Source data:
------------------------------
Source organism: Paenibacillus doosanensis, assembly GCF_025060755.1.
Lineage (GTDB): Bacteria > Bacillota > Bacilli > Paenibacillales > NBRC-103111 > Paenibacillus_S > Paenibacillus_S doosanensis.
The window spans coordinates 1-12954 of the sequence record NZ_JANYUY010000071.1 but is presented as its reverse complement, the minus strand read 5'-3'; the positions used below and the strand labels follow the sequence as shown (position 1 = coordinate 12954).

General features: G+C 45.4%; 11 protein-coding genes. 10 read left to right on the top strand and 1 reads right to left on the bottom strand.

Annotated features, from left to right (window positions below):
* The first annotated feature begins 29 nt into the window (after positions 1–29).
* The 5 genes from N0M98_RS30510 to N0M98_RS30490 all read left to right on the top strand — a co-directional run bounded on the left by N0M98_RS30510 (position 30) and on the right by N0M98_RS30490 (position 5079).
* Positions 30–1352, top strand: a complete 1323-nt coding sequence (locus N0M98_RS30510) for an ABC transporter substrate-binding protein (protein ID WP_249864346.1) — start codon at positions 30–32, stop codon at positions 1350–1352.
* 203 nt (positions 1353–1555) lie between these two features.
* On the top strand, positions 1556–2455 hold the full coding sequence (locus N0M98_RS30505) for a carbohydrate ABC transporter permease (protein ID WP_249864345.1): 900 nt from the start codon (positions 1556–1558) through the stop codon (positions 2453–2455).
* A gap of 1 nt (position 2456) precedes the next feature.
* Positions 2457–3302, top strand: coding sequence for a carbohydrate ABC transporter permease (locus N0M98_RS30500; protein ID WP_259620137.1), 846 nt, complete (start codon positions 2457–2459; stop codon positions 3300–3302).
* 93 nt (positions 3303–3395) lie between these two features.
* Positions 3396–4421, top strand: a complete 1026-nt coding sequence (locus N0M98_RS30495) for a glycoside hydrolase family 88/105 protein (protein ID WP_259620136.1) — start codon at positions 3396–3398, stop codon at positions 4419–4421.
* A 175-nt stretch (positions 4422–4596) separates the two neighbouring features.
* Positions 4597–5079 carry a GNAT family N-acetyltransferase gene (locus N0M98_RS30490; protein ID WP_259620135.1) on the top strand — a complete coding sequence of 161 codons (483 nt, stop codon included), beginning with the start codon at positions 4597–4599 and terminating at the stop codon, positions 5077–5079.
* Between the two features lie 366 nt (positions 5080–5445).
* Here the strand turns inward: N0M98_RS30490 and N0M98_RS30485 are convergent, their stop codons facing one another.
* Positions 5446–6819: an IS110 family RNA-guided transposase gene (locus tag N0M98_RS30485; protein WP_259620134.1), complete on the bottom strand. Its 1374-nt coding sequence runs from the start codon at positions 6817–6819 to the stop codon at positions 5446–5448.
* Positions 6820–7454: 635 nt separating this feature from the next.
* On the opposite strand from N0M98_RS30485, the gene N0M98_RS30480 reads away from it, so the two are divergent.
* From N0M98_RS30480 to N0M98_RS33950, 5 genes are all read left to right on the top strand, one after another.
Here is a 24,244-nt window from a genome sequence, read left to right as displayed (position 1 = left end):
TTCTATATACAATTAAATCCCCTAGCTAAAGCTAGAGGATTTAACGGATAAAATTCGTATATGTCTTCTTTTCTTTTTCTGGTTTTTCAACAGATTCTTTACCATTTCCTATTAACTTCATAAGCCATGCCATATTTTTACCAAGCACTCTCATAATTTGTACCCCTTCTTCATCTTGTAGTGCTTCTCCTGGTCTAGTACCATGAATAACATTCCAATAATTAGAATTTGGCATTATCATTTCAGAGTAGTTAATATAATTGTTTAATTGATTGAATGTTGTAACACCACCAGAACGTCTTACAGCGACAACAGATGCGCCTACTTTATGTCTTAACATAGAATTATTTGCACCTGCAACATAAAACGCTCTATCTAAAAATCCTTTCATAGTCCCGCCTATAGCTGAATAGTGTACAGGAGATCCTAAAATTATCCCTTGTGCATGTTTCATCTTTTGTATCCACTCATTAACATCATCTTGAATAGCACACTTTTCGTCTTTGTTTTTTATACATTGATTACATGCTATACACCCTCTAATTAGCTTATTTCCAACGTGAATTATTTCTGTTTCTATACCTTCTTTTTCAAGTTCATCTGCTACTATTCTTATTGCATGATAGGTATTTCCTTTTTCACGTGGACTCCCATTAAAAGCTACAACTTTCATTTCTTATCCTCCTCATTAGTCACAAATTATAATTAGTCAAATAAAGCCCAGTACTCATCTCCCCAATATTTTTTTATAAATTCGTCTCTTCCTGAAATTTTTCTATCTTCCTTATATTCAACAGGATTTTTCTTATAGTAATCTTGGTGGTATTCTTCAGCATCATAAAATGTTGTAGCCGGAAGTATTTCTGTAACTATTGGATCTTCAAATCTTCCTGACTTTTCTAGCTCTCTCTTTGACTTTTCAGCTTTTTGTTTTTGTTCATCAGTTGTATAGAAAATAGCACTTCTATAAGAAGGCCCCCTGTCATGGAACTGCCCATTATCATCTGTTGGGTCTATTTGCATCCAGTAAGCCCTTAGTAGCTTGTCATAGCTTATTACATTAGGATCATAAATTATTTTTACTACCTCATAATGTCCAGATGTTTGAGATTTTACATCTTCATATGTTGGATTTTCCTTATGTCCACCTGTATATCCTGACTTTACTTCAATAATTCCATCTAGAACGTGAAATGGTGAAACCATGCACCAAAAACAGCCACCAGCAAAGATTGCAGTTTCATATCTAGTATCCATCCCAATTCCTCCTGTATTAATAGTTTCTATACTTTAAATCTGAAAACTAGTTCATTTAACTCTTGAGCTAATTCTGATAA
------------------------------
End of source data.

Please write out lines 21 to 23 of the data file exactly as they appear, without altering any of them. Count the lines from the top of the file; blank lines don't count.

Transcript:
* On the opposite strand from N0M98_RS30485, the gene N0M98_RS30480 reads away from it, so the two are divergent.
* From N0M98_RS30480 to N0M98_RS33950, 5 genes are all read left to right on the top strand, one after another.
Here is a 24,244-nt window from a genome sequence, read left to right as displayed (position 1 = left end):